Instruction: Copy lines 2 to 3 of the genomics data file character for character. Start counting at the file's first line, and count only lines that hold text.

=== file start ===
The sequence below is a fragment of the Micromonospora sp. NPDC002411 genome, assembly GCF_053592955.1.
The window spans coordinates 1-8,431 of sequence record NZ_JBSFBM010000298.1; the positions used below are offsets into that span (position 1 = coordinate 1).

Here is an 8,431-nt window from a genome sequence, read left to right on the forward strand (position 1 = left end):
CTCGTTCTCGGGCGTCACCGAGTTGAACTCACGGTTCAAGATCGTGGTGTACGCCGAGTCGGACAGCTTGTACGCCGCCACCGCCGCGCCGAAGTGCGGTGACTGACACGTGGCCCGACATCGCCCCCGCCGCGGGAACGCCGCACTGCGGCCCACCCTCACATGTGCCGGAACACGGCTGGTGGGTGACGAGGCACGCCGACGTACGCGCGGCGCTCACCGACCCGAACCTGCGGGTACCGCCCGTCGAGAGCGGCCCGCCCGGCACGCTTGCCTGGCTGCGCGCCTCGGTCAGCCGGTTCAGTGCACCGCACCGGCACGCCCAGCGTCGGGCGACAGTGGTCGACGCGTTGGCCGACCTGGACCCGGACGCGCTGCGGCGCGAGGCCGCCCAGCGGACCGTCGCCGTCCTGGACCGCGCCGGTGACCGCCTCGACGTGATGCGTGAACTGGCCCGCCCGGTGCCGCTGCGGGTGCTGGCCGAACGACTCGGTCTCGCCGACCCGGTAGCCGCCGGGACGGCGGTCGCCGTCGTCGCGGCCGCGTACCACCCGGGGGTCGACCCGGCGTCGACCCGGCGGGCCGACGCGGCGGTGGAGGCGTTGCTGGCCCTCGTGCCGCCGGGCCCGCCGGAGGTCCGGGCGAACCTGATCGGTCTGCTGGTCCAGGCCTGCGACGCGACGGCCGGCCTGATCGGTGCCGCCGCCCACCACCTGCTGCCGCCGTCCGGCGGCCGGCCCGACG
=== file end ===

The window spans coordinates 1-8,431 of sequence record NZ_JBSFBM010000298.1; the positions used below are offsets into that span (position 1 = coordinate 1).

Here is an 8,431-nt window from a genome sequence, read left to right on the forward strand (position 1 = left end):